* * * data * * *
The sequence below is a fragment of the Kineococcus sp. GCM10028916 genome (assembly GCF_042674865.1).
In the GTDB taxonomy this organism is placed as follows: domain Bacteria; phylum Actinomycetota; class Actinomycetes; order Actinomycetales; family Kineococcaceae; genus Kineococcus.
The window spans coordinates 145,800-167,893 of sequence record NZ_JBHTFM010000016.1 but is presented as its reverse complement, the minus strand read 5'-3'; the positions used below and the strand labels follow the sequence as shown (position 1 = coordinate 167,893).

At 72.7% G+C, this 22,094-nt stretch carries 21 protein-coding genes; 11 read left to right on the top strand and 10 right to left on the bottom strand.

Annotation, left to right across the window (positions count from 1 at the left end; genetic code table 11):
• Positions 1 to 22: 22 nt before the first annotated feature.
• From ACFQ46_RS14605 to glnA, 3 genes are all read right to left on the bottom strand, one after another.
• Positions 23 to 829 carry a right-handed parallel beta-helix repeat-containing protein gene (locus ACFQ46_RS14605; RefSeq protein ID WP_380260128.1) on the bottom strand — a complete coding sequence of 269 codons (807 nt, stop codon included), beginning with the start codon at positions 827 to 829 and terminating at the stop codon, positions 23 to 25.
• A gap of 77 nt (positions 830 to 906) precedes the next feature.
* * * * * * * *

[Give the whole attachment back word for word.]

The sequence below is a fragment of the Kineococcus sp. GCM10028916 genome (assembly GCF_042674865.1).
In the GTDB taxonomy this organism is placed as follows: domain Bacteria; phylum Actinomycetota; class Actinomycetes; order Actinomycetales; family Kineococcaceae; genus Kineococcus.
The window spans coordinates 145,800-167,893 of sequence record NZ_JBHTFM010000016.1 but is presented as its reverse complement, the minus strand read 5'-3'; the positions used below and the strand labels follow the sequence as shown (position 1 = coordinate 167,893).

At 72.7% G+C, this 22,094-nt stretch carries 21 protein-coding genes; 11 read left to right on the top strand and 10 right to left on the bottom strand.

Annotation, left to right across the window (positions count from 1 at the left end; genetic code table 11):
• Positions 1 to 22: 22 nt before the first annotated feature.
• From ACFQ46_RS14605 to glnA, 3 genes are all read right to left on the bottom strand, one after another.
• Positions 23 to 829 carry a right-handed parallel beta-helix repeat-containing protein gene (locus ACFQ46_RS14605; RefSeq protein ID WP_380260128.1) on the bottom strand — a complete coding sequence of 269 codons (807 nt, stop codon included), beginning with the start codon at positions 827 to 829 and terminating at the stop codon, positions 23 to 25.
• A gap of 77 nt (positions 830 to 906) precedes the next feature.